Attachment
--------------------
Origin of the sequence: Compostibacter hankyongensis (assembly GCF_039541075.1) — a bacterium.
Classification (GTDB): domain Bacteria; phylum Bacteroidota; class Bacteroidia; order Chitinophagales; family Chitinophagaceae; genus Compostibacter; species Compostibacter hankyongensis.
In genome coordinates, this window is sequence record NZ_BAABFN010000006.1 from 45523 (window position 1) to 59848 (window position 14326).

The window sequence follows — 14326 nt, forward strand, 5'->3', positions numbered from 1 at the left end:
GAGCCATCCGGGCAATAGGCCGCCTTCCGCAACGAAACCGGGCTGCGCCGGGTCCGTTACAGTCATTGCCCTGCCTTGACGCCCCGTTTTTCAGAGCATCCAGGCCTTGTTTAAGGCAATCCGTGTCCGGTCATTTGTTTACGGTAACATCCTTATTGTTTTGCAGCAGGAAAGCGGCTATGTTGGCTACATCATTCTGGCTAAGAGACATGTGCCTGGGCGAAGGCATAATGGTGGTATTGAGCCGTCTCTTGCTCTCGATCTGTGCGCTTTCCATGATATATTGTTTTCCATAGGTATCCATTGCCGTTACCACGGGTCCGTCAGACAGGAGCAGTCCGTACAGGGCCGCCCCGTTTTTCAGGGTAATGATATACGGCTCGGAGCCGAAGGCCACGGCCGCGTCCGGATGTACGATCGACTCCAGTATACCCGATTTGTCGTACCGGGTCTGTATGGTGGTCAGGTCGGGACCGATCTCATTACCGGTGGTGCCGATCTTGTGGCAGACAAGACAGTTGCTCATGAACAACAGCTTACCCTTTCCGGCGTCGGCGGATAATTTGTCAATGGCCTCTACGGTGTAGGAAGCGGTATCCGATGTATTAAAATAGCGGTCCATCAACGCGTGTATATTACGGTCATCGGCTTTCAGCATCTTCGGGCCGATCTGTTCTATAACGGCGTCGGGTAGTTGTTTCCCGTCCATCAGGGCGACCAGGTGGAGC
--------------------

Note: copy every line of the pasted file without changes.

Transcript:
Origin of the sequence: Compostibacter hankyongensis (assembly GCF_039541075.1) — a bacterium.
Classification (GTDB): domain Bacteria; phylum Bacteroidota; class Bacteroidia; order Chitinophagales; family Chitinophagaceae; genus Compostibacter; species Compostibacter hankyongensis.
In genome coordinates, this window is sequence record NZ_BAABFN010000006.1 from 45523 (window position 1) to 59848 (window position 14326).

The window sequence follows — 14326 nt, forward strand, 5'->3', positions numbered from 1 at the left end:
GAGCCATCCGGGCAATAGGCCGCCTTCCGCAACGAAACCGGGCTGCGCCGGGTCCGTTACAGTCATTGCCCTGCCTTGACGCCCCGTTTTTCAGAGCATCCAGGCCTTGTTTAAGGCAATCCGTGTCCGGTCATTTGTTTACGGTAACATCCTTATTGTTTTGCAGCAGGAAAGCGGCTATGTTGGCTACATCATTCTGGCTAAGAGACATGTGCCTGGGCGAAGGCATAATGGTGGTATTGAGCCGTCTCTTGCTCTCGATCTGTGCGCTTTCCATGATATATTGTTTTCCATAGGTATCCATTGCCGTTACCACGGGTCCGTCAGACAGGAGCAGTCCGTACAGGGCCGCCCCGTTTTTCAGGGTAATGATATACGGCTCGGAGCCGAAGGCCACGGCCGCGTCCGGATGTACGATCGACTCCAGTATACCCGATTTGTCGTACCGGGTCTGTATGGTGGTCAGGTCGGGACCGATCTCATTACCGGTGGTGCCGATCTTGTGGCAGACAAGACAGTTGCTCATGAACAACAGCTTACCCTTTCCGGCGTCGGCGGATAATTTGTCAATGGCCTCTACGGTGTAGGAAGCGGTATCCGATGTATTAAAATAGCGGTCCATCAACGCGTGTATATTACGGTCATCGGCTTTCAGCATCTTCGGGCCGATCTGTTCTATAACGGCGTCGGGTAGTTGTTTCCCGTCCATCAGGGCGACCAGGTGGAGC